We might not be hard core foodies but we do like to try different foods when we are travelling. While in Antigua, Guatemala we booked a couple tours/activities to learn more about Guatemalan food. This time “we” included Al and me as well as his sister Lisa and her husband Pierre.
On the Sunday, we booked a market tour and then a cooking class with El Frijol Feliz. The guide for the market tour was a young woman named Anna originally from Guatemala City. Her husband, Matthew, from France tagged along. Having Matthew along helped out a couple times when Anna couldn’t find the right English word – she would tell Matthew the word in Spanish, he would tell Pierre in French and then Pierre would tell the rest of us in English. Overall though, Anna’s English was excellent and both of them were very personable.
Sunday is not a big market day which worked for us. We were able to walk through the market without being jostled. In the market, as well as on the street and in the stores, we generally found the Guatemalan vendors/salespeople to be polite and not at all aggressive. This is a big change from the Caribbean and Mexico.
Anna had told us that if there were any fruits or vegetable that we wanted to try just let her know and she would buy them for us. So we did! Unfortunately, I did a terrible job of remembering the names so can’t share them with you. The market not only had fruit and vegetables but pretty near anything else needed for everyday life. Meat, fish, seafood, clothing, shoes, household goods, restaurants. And the chicken buses that leave town are all parked here as well.
After the market tour, we walked back to the cooking school. We had to wait a bit for the restaurant cook to be ready for us but that was okay as water, beer and wine were included in the price and they have a nice little courtyard. We had a bit of mix-up about our menu but that also worked in our favour as we ended up making more dishes than we originally planned. Our dinner included:
• Radish salad
• Hilaches – shredded beef and potato stew
• Rice with vegetables
• Buñuelos Rapidos – a deep fried corn bread served in a syrup
The cook never measured anything! I wish I could cook like that. She was very good about demonstrating what she wanted us to do and then having us do the slicing, dicing and stirring. Anna translated her instructions and our questions. The recipes are included on their website.
As a group, our favourites were the guacamole and the rice. The ingredients for the guacamole were different than Mexican style guacamole that we’re familiar with but we quite enjoyed it. The flavour of the rice with the vegetables was great. The other items got mixed reviews from our group except the Buñuelos Rapidos which we all disliked. Our issue with the Buñuelos is that they were left in the syrup and became soggy even though the flavour was good.
When we left the cooking school, we ran across a bar that had the Super Bowl on the TV so we ended up there for a while for Lisa and Pierre to watch the game. I just indulged in a couple Amaretto but was able to try out a different brand than what I drink at home. Demandis is very nice – not quite as sweet as Disaronni.
For the next day we had booked a street food tour through Taste Antigua. Arianna is the owner and was our guide. Very outgoing and knowledgeable woman from Texas. If you’re interested in the local foods, this is definitely the tour to do. It’s a fair bit of walking but Arianna gave us some history of the city along the way and the food experience was great. I can’t say that we liked everything we tried but we tried everything presented. Foods included:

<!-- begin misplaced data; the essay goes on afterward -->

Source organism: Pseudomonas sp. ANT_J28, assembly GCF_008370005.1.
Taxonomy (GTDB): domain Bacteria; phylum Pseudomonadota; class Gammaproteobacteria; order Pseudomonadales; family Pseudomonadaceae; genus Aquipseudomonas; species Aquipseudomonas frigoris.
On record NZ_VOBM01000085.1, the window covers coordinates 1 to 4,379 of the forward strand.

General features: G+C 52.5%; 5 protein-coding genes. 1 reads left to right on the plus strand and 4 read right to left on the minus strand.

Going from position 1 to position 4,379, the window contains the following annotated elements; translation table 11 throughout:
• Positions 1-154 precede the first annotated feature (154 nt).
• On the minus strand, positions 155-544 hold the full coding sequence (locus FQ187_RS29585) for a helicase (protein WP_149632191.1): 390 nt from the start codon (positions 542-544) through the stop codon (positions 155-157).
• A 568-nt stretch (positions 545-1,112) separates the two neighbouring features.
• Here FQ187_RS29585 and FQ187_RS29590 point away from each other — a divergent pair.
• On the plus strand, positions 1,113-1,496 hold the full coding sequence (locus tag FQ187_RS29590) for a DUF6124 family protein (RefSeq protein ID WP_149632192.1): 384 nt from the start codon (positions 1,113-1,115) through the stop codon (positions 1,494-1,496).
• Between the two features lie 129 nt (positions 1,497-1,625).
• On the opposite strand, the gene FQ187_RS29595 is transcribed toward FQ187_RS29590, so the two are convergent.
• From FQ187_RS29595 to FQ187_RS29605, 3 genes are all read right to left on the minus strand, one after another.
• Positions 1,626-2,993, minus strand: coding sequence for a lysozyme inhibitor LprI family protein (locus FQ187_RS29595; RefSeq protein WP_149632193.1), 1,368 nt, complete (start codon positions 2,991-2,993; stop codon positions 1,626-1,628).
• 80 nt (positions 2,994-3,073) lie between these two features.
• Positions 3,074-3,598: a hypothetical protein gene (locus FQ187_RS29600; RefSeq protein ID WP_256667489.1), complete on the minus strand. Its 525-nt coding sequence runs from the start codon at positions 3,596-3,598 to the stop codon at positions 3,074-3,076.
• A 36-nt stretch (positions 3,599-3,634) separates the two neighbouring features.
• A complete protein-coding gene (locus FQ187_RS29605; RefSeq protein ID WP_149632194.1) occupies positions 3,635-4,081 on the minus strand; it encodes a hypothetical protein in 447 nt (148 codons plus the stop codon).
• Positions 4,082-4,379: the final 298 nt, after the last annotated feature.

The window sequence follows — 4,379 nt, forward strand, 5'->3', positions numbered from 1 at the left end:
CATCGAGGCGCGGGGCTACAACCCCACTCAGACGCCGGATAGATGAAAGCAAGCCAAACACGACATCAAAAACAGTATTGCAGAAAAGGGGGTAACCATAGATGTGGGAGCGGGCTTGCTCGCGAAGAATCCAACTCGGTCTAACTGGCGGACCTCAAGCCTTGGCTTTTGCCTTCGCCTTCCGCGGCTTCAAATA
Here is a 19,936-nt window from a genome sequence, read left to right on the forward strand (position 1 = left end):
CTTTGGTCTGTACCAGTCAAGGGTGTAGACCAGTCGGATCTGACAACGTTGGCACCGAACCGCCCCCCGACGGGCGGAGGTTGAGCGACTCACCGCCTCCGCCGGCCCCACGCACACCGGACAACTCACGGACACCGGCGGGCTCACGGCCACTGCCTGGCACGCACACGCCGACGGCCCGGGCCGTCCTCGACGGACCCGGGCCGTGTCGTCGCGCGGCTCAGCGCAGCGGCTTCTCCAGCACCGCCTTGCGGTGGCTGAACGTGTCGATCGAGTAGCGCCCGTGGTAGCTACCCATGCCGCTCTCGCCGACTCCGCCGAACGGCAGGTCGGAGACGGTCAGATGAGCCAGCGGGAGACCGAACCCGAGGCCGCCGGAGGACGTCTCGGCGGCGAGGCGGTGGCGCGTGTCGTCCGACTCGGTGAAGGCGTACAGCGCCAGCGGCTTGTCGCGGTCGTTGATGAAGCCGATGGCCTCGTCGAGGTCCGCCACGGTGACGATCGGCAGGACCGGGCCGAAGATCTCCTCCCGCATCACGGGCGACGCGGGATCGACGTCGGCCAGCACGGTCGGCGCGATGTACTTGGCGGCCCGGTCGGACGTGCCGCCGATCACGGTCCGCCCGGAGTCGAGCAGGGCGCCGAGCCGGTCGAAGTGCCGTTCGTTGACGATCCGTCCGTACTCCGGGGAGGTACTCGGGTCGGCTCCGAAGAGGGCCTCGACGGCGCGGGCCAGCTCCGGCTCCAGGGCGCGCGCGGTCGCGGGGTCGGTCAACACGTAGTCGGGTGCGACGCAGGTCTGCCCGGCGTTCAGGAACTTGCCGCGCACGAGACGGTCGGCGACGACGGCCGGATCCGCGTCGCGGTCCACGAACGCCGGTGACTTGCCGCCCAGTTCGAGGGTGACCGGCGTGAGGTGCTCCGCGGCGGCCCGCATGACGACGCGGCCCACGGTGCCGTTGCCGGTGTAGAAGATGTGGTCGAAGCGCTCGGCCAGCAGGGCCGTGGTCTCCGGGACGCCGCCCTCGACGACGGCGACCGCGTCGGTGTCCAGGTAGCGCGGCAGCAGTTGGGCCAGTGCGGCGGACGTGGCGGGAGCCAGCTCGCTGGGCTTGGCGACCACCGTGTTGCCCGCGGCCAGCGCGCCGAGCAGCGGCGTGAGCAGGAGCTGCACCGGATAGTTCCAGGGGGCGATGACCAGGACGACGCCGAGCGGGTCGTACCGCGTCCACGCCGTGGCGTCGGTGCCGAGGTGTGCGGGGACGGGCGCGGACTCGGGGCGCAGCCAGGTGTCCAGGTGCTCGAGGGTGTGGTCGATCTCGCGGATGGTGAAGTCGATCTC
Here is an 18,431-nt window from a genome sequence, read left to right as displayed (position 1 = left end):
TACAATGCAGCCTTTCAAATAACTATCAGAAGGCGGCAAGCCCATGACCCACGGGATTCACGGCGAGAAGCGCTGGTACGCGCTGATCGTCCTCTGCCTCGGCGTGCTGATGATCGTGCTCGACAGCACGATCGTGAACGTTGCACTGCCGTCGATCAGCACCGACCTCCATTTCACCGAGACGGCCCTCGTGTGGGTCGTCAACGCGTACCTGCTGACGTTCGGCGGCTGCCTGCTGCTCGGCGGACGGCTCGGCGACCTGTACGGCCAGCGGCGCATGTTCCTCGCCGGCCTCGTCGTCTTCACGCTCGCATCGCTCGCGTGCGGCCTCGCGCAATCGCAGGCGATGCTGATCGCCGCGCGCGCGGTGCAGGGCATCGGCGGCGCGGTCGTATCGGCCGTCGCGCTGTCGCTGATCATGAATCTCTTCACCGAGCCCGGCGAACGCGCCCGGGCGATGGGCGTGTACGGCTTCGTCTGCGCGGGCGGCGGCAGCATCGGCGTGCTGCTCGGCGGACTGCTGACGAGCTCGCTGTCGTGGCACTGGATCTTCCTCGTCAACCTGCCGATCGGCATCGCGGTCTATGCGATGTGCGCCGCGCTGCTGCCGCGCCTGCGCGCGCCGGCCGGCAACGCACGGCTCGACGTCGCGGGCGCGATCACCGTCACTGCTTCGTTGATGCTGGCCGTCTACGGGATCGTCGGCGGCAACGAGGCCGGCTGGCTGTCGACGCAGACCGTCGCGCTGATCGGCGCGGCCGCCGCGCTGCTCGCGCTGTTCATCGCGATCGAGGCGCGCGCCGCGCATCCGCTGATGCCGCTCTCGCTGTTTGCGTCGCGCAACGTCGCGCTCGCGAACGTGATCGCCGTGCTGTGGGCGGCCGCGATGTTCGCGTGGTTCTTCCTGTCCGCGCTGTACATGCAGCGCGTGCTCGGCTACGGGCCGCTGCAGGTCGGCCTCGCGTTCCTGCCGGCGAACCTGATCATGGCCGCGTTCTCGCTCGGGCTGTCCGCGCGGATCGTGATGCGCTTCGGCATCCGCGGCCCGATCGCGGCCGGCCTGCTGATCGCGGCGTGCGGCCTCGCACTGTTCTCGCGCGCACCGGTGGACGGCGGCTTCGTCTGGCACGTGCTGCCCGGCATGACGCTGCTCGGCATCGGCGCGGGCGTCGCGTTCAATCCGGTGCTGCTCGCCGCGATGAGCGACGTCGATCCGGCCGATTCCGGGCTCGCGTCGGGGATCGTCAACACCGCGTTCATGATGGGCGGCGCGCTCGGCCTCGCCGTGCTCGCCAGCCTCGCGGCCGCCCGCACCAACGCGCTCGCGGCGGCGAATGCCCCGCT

- Chile Rellenos — A chile stuffed with meat then breaded and fried. Tasty.
- Chuchitos – Similar to a tamale. This would be a very filling cheap meal but we didn’t find it particularly tasty. But then we’re not tamale fans either.
- Canillitas de Leche – Milk fudge – very nice
- Colocho de Guayaba – Guava Swirls – very nice. Arianna described them as a type of fruit roll-up.
- Pupusas de Queso – Basically a tortilla stuffed with a very mild cheese and topped with guacamole and radish salad. Very mild dish.
- Longaniza — Excellent! It’s a very pale pork sausage with amazing flavour. One of our favourites.
- Chorizo – This was not part of the tour but we asked to have it added. Not as flavourful as the Mexican version but still good. We thought the longaniza was better.
- Pepian – The national dish. It’s a chicken dish with a very nice gravy type sauce on it. This was our collective favourite.
- Relleniot de Platano – Mashed and seasoned plantain stuffed with chocolate and pureed beans then fried. I really liked the chocolate and bean paste inside but didn’t care for the plantain.
The food was excellent but Arianna really made the tour. She made sure everyone was looked after, double-checked on food allergies, and gave us great information about the city and food. I would highly recommend her tour.
Arianna also gave us directions to Kafka where she told we would have a great view of the volcanos. Very nice terrace with a view of the volcanos. Both Lisa and Al tried the craft beer that was available from Antigua Brewing Company but neither were impressed.
The next night we tried the terrace at Tartines which overlooks some ruins and also has a great view. And great appetizers. This was Lisa’s favourite viewing spot in town.
Two more places that we visited that I need to comment on are:
- Fernado’s Kaffee – fabulous coffee and chocolate. It’s a bit off the beaten track but worth the effor to find it.
- Dona Luisa Xicotencatl – wonderful bakery. Be sure to try the banana bread – it was our favourite.
Antigua is a city where you can get just about any kind of food that you can imagine. There is no way that a single blog posting could cover them all but I hope you enjoyed my descriptions of our food experiences. Happy dining!